On Wednesday, Finnish tabloid daily Iltalehti reported that Foreign Minister Timo Soini, who is Catholic, had participated in an anti-abortion march while on an official trip to represent Finland at Arctic Council meetings in Ottawa, Canada in early May.
According to the paper, Soini wrote about the event in his blog. “In Ottawa, one night I attended an evening vigil by the Pro-Life movement. It was an outdoor event, not in church. The event preceded a major pro-life march in Ottawa the next day,” the minister said.
He also wrote that people would likely be more tolerant of his participation if the session had taken place behind closed doors, adding that tolerance seemed to decrease when events went public.
Criticized Irish referendum results
On Monday, Soini had come under fire from National Coalition Party ministers when he criticised the outcome of an Irish referendum in which the majority of voters supported repealing anti-abortion laws.
Reached in Brussels later that day, he defended his blog comments, noting that he had held the same conviction for the past 30 years, all the while as an active politician.
“It shouldn’t come as a surprise to anyone that I hold this position. And I’m not ashamed of it, nor will I ever be,” he countered.
He added that human life is sacred from the womb to the grave and that he has always opposed the culture of death, whether it meant abortion or euthanasia.
Limiting right to freedom of speech, religion
Speaking to Yle Puhe on Thursday, he said that he sees no contradiction between his personal convictions and Finnish foreign policy.
“I don’t think that’s the issue. We should then stop commenting about everything in the world. I had no intention to get involved in anything,” he declared.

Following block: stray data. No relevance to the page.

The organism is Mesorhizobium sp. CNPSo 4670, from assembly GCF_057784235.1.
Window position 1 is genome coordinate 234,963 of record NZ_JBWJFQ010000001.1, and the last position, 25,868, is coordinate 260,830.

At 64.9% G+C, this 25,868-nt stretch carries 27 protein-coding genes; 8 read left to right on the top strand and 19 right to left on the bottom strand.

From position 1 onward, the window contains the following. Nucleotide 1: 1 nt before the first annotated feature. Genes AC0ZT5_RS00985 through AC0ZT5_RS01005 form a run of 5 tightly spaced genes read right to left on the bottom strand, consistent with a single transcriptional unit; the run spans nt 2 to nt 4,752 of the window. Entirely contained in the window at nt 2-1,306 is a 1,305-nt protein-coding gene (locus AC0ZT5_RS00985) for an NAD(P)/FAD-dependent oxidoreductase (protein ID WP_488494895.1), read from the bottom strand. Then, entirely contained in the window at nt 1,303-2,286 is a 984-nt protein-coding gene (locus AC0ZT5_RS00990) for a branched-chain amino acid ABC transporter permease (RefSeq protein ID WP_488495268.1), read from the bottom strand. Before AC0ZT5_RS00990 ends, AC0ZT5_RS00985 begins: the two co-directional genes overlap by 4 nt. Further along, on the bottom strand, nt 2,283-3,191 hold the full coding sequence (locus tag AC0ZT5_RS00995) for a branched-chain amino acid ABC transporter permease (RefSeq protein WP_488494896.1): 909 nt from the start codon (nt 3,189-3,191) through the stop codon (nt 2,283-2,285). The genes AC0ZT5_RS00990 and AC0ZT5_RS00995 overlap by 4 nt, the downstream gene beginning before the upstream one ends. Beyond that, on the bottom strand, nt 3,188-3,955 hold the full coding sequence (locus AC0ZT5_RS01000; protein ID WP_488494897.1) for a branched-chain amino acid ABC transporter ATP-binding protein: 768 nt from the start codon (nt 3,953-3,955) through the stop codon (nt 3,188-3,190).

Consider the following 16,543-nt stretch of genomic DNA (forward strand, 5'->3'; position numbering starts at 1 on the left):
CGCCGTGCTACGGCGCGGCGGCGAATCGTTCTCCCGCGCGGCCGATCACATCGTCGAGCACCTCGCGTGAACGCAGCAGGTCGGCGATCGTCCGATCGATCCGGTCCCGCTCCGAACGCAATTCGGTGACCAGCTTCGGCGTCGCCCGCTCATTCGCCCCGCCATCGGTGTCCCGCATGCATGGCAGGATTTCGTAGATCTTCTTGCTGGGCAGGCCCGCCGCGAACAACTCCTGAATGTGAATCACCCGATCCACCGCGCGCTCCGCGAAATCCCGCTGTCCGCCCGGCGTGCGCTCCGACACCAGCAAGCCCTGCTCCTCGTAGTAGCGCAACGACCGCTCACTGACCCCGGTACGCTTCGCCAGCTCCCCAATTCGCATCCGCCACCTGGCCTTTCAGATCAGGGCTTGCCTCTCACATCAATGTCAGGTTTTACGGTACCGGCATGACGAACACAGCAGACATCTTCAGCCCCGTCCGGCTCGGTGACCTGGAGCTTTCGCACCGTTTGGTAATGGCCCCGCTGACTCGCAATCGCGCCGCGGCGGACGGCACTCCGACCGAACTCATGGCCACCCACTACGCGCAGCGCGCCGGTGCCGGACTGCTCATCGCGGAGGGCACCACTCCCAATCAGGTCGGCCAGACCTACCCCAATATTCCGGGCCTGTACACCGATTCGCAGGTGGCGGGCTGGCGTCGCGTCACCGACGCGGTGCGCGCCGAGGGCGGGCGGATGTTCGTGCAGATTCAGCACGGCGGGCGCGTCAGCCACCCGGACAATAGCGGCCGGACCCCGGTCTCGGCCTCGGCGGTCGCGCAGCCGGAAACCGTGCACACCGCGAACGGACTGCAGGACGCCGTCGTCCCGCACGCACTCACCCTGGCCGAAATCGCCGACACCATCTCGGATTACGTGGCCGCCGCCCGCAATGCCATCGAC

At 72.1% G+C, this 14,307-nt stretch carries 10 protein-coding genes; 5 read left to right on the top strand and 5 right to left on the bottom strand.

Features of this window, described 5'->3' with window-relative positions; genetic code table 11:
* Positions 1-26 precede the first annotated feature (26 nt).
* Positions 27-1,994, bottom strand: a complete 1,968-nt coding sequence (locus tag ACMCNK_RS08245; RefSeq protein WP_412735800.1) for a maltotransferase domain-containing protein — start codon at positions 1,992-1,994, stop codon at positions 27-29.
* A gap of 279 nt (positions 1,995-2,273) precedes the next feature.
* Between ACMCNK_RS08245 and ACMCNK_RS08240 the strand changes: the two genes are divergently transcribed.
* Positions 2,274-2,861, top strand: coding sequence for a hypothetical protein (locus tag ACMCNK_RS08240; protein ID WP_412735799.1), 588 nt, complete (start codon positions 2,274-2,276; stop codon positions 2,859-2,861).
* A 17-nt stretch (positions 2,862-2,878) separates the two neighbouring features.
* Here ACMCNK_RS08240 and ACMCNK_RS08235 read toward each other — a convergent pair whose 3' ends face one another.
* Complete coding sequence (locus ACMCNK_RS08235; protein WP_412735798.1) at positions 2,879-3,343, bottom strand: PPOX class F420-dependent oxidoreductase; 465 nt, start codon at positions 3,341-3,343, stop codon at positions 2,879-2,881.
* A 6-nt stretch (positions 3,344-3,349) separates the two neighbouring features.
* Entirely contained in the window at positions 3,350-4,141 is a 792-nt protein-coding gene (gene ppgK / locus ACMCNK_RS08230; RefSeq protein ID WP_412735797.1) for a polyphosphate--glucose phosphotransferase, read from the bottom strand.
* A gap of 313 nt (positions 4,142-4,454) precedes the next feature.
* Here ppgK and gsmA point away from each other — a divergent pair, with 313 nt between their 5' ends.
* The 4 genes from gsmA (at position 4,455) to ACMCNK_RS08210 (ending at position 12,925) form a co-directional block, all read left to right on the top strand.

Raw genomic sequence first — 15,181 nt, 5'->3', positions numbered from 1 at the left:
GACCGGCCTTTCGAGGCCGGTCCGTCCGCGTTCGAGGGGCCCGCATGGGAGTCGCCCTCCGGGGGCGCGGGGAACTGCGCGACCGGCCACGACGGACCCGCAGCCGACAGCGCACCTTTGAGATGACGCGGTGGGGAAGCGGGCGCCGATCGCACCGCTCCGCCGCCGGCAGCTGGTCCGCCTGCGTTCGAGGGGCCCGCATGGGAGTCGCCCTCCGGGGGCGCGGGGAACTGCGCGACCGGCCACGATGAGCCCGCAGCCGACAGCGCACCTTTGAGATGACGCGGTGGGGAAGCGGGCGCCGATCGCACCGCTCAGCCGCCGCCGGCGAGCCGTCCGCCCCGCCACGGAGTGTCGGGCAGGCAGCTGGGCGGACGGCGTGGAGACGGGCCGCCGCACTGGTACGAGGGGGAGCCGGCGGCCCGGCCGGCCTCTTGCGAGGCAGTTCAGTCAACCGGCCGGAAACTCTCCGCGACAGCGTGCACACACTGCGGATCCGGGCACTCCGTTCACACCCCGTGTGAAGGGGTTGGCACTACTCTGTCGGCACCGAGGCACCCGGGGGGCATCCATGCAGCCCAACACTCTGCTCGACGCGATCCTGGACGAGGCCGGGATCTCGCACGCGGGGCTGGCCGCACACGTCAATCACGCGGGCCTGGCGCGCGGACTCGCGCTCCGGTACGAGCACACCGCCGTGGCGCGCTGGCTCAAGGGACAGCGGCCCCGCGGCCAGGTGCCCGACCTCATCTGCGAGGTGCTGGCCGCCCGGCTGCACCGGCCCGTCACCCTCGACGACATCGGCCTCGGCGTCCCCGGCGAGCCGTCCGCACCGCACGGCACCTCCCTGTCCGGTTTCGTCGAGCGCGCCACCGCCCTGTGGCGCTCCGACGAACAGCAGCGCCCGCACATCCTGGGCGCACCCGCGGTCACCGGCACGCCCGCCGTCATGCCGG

He said that the criticism he received was about limiting the right to freedom of speech and of voicing an opinion.
“I’m more concerned that in Europe and the rest of the world, we try to use freedom of speech and of opinion so that some things can be discussed, while others may not,” he explained.
He noted that freedom of religion is interpreted to mean that anti-abortion views are permitted in internal discussions within the church behind closed doors. However it should not be debated in public in a democratic society, he charged.
Soini said that the development is very dangerous and that it is obvious that the Irish people will decide on their own affairs and that his position would be the same regardless of the country involved.
Blue Reform candidate?
Meanwhile Soini said that he was considering the possibility of stepping forward as a Blue Reform candidate for the general election due in April 2019. He said that his positive experiences as foreign minister had inspired him to continue his political career.
However he said that it is a difficult decision and one that he needs to make with his family. He stated that he might go public with a decision during the autumn.
Related stories from around the North:
Canada: Indigenous participation in research key to improving health outcomes, says expert, Eye on the Arctic
Finland: Major Arctic conference opens in good spirit despite disagreements, The Independent Barents Observer
Sweden: Free birth control halves number of abortions carried out in northern Sweden, Radio Sweden